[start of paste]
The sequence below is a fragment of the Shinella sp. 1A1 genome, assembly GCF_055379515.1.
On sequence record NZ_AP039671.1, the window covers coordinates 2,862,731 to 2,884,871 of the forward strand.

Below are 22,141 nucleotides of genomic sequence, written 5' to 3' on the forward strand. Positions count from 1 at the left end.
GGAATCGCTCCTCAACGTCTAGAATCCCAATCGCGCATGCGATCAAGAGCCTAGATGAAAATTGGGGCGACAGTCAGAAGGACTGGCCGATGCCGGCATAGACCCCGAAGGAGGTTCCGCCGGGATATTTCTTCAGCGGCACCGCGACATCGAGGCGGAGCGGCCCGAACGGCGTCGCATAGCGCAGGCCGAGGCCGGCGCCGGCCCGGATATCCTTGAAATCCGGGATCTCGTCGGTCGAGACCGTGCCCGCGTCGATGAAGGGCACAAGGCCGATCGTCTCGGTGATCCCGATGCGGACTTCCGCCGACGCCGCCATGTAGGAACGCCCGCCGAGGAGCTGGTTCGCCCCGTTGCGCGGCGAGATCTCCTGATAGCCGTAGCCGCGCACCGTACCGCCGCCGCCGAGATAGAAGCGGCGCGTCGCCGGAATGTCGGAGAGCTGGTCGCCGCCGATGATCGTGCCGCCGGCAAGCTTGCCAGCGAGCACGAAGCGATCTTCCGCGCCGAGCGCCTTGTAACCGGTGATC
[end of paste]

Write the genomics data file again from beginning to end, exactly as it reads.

The sequence below is a fragment of the Shinella sp. 1A1 genome, assembly GCF_055379515.1.
On sequence record NZ_AP039671.1, the window covers coordinates 2,862,731 to 2,884,871 of the forward strand.

Below are 22,141 nucleotides of genomic sequence, written 5' to 3' on the forward strand. Positions count from 1 at the left end.
GGAATCGCTCCTCAACGTCTAGAATCCCAATCGCGCATGCGATCAAGAGCCTAGATGAAAATTGGGGCGACAGTCAGAAGGACTGGCCGATGCCGGCATAGACCCCGAAGGAGGTTCCGCCGGGATATTTCTTCAGCGGCACCGCGACATCGAGGCGGAGCGGCCCGAACGGCGTCGCATAGCGCAGGCCGAGGCCGGCGCCGGCCCGGATATCCTTGAAATCCGGGATCTCGTCGGTCGAGACCGTGCCCGCGTCGATGAAGGGCACAAGGCCGATCGTCTCGGTGATCCCGATGCGGACTTCCGCCGACGCCGCCATGTAGGAACGCCCGCCGAGGAGCTGGTTCGCCCCGTTGCGCGGCGAGATCTCCTGATAGCCGTAGCCGCGCACCGTACCGCCGCCGCCGAGATAGAAGCGGCGCGTCGCCGGAATGTCGGAGAGCTGGTCGCCGCCGATGATCGTGCCGCCGGCAAGCTTGCCAGCGAGCACGAAGCGATCTTCCGCGCCGAGCGCCTTGTAACCGGTGATC